Display Settings:

Format

Send to:

Choose Destination
See comment in PubMed Commons below
J Biol Chem. 1985 Oct 25;260(24):13035-40.

The toxicity of acetaminophen and N-acetyl-p-benzoquinone imine in isolated hepatocytes is associated with thiol depletion and increased cytosolic Ca2+.

Abstract

The effects of acetaminophen and its major toxic metabolite, N-acetyl-p-benzoquinone imine (NAPQI), have been investigated in hepatocytes isolated from 3-methylcholanthrene-pretreated and -untreated rats, respectively. The two compounds produced qualitatively similar changes although the quinone imine was toxic with shorter incubations periods and at lower doses. Both agents caused an elevation of cytosolic Ca2+, assessed by phosphorylase a activity, which was accompanied by the concomitant appearance of plasma membrane blebs. A loss of mitochondrial Ca2+ was also observed. This disruption of Ca2+ homeostasis always preceded cell death. Studies with NAPQI showed that low doses were able to cause complete Ca2+ release from isolated liver mitochondria which was accompanied by pyridine nucleotide oxidation and preceded membrane damage. NAPQI also produced a rapid, dose-dependent depletion of both cytosolic and mitochondrial reduced glutathione as well as a loss of protein-bound SH groups. This loss of protein thiols may have been responsible for the observed inhibition of the high-affinity Ca2+-ATPase activity of the plasma membrane fraction isolated from NAPQI-treated cells. In addition, NAPQI inhibited microsomal Ca2+ uptake which would further contribute to the elevation in cytosolic Ca2+. Our results suggest that acetaminophen and N-acetyl-p-benzoquinone imine exert their cytotoxic effects via a disruption of Ca2+ homeostasis secondary to the depletion of soluble and protein-bound thiols. This mechanism may prove to be of general applicability to a variety of hepatotoxins.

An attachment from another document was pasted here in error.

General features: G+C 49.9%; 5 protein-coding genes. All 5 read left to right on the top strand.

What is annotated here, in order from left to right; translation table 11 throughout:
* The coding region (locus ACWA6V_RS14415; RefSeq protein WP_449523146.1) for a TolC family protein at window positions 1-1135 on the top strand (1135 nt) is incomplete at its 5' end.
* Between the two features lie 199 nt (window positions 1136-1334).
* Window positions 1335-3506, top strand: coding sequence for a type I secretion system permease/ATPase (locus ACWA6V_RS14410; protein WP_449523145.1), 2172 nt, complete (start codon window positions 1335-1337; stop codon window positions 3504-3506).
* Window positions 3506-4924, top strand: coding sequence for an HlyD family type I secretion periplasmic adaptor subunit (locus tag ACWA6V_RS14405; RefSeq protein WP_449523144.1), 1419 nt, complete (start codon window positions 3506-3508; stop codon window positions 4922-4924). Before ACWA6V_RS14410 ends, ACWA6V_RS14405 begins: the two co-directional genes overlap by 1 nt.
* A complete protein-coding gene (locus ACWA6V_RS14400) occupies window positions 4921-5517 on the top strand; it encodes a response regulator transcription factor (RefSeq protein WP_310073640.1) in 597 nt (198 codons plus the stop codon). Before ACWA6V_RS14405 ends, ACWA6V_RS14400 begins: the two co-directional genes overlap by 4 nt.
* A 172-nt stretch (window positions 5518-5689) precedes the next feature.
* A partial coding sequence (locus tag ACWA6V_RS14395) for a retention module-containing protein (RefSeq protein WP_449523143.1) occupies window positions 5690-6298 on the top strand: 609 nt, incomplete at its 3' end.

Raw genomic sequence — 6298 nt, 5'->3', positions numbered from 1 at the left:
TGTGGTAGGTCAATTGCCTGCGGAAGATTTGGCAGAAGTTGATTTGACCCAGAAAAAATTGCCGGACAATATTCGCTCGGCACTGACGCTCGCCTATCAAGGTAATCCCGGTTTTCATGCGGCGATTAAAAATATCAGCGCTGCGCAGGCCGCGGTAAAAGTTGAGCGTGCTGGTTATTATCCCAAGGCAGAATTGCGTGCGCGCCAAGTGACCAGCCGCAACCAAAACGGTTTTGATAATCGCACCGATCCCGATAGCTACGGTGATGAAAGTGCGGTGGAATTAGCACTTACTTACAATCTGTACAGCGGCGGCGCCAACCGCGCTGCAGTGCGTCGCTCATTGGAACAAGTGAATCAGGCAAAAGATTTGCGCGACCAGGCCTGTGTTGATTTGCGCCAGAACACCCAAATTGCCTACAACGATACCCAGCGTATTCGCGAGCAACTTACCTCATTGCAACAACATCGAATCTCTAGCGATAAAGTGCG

PMID:
2932433
[PubMed - indexed for MEDLINE]
Free full text
PubMed Commons home

PubMed Commons

0 comments
How to join PubMed Commons

    Supplemental Content

    Full text links

    Icon for HighWire
    Loading ...
    Write to the Help Desk